John's comment is made that much better by the fact he misspells sentence... especially considering there's spell check on these things.

6:00 PM  
Anonymous Anonymous said...

"A bar in Quincy," and you have the temerity to criticize them?

Quincy is a suburb. An ugly one. Far better to live in a fortress in Abington, I think.

-Carpundit, who lives in the actual city.

6:07 PM  
Anonymous John said...

Boredom, it's that Tuft's edumacation I done got!

7:08 PM  
Blogger geoff said...

You gotta know you'd get trolls posting against you the way you ripped them, BG - but right on. My favorite is when people ask me -- you actually live in dwntown crossing? yeah, f*khead -- we've been living here for 400's by you?

Love to know how many of the groped T-riders are actually from the city. Anyone (guy or girl) I know from here, charlestown or cambridge would beat the living sheet outta someone who touched their a*$ on the T w/o their consent.


7:11 PM  
Anonymous BostonGirl said...

Re: Somerville as a suburb - I know, I really just said that to get you riled up.

I actually agree with some of what you said about the mall cultures, etc. but maybe you'd be better off going to bars in the city.

And, sorry, but many people have never been to Somerville, and have only heard it referred to as Slumerville. (Don't yell at me, I didn't make that nickname up.)

7:20 PM  
Blogger Rob said...

That settles it. Next year, I'm making my friend from Quincy hold his birthday party in Somerville or Cambridge.

9:44 PM  
Blogger Richard said...

Just stay on your side of the river there Somerville and we won't have any problems.

1:22 PM  
Blogger Dan said...

Ah yes, if we could all be as gritty, hip, and as wordly as you, the world would be such a better place. Yeah, right.
Thanks for the entertainment. I always get a kick out of essays about the superiority of city dwellers over petty suburbanites. You sound as clueless as the Quincy bar chicks.

2:10 PM  
Blogger Rob said...

waaa waaa waaaaa.

I'm glad to see all the suburban closed-mindedness that I decried coming out from behind the picket fence. Someone on UniversalHub suggested that I was "unoriginal" because it was hip to criticize the suburbs 50 years ago. I think many of those criticisms hold up, and I have to wonder how (if) suburban geography limits the development of the mind. A child who grows up on a cul-de-sac and is trained to think that every one of life's necessities comes from a big box must have a fairly limited worldview. Maybe that's why study abroad programs are so popular at places like...Tufts.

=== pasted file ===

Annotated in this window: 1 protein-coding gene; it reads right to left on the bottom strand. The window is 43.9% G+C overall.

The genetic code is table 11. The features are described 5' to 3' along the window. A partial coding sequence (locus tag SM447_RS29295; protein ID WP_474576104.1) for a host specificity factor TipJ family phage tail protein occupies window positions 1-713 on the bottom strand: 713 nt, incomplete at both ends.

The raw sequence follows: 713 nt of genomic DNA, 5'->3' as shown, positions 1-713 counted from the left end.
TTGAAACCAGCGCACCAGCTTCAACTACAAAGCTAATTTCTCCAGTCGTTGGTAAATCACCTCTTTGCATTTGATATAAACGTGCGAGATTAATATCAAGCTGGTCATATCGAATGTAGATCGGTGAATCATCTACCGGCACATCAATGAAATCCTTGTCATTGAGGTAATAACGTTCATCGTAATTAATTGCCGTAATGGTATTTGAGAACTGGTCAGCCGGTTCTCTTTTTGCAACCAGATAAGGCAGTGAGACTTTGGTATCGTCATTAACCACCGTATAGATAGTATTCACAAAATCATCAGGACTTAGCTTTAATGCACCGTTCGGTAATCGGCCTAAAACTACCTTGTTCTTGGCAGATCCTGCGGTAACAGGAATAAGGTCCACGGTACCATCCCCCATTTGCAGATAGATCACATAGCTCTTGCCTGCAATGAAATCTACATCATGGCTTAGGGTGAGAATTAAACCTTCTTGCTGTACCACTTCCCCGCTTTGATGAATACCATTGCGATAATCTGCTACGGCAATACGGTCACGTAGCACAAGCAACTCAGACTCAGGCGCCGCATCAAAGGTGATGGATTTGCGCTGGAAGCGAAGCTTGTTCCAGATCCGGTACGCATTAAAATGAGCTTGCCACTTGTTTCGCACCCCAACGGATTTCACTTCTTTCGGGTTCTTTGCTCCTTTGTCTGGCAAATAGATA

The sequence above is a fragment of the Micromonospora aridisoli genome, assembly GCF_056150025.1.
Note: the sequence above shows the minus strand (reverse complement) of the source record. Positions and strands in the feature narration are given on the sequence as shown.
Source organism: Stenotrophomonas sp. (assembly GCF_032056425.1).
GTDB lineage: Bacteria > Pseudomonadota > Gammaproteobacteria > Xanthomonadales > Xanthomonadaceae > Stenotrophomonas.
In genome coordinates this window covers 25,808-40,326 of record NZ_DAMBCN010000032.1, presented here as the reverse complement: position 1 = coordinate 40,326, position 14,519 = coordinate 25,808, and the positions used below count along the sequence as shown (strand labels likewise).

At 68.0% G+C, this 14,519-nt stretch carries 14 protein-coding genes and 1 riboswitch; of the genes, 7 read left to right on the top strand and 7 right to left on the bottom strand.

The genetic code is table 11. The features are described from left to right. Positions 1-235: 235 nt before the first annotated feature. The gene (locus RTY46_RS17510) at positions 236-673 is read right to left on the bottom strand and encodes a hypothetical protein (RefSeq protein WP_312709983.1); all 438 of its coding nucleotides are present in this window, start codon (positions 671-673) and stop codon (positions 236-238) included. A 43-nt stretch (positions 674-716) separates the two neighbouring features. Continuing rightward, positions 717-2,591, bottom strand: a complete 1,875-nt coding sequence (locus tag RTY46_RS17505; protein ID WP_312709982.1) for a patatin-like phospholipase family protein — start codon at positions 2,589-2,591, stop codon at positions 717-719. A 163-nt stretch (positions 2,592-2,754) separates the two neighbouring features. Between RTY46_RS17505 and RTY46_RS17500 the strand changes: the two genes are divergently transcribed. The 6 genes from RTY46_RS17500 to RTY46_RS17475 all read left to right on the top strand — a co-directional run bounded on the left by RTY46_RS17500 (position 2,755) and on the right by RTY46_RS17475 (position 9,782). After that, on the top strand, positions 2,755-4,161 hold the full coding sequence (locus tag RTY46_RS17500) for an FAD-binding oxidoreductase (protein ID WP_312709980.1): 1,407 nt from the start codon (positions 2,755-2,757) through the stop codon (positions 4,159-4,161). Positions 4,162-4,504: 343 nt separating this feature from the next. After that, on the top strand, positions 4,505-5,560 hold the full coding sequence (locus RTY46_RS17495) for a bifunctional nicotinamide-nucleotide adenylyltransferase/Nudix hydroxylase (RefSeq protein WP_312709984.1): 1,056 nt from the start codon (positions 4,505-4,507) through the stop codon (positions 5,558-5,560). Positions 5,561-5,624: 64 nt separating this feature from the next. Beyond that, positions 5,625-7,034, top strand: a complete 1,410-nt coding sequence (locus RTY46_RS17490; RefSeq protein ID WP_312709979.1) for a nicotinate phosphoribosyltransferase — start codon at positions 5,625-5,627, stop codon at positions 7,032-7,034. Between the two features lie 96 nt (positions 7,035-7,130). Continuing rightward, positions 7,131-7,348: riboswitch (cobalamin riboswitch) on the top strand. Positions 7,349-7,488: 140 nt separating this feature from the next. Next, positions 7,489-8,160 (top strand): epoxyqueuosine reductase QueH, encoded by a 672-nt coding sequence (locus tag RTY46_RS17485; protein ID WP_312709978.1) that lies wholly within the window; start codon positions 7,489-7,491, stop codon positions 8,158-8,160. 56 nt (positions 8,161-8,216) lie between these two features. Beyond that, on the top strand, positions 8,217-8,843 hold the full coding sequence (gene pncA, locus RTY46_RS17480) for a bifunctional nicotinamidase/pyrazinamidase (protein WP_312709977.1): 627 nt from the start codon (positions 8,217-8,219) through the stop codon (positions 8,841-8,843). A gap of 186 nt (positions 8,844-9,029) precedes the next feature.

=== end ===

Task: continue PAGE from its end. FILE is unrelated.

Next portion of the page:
I realize that most people don't like to have their ways of life challenged. That's very suburban of you. Just keep churning out closed-minded, city-fearing babies and everything will be fine.

3:00 PM  
Blogger N said...

"Slumerville"? Really? That slur was becoming obsolete when my family first moved there in 1989. Back in those days, my Dad used to say buying a home in Somerville "you get all the benefits of living in Cambridge at half the price." And by the way, Somerville is the most densely populated city in Massachusetts, so "suburb" also doesn't apply.
I feel for Rob- I live in Watertown and work out on I-495. All my co-workers live outside 495 or in New Hampshire. None of them have ever set foot in Somerville, and they only go to Boston maybe once a year. When I tell them I went to Davis Square for a movie, I might as well have said Mars. All their lunchtime conversations are dominated by visits to the Pheasant Lane Mall. Ug.

3:46 PM  
Blogger Dan said...

Speaking of close-minded, your perception of the burbs is the definition of close-minded.
I really don't care where you live, and I totally understand living in the city with all it has to offer. It's the disdain for people that choose to live otherwise that makes you look incredibly arrogant. I can't imagine what it's like working with you - "If you're not like me, you're a fucking asshole". Yup, great attitude.
FWIW, I can't remember the last time I was in a mall.

4:18 PM  
Anonymous Anonymous said...

I live in Boston. Where is Somerville and Quincy?

5:46 PM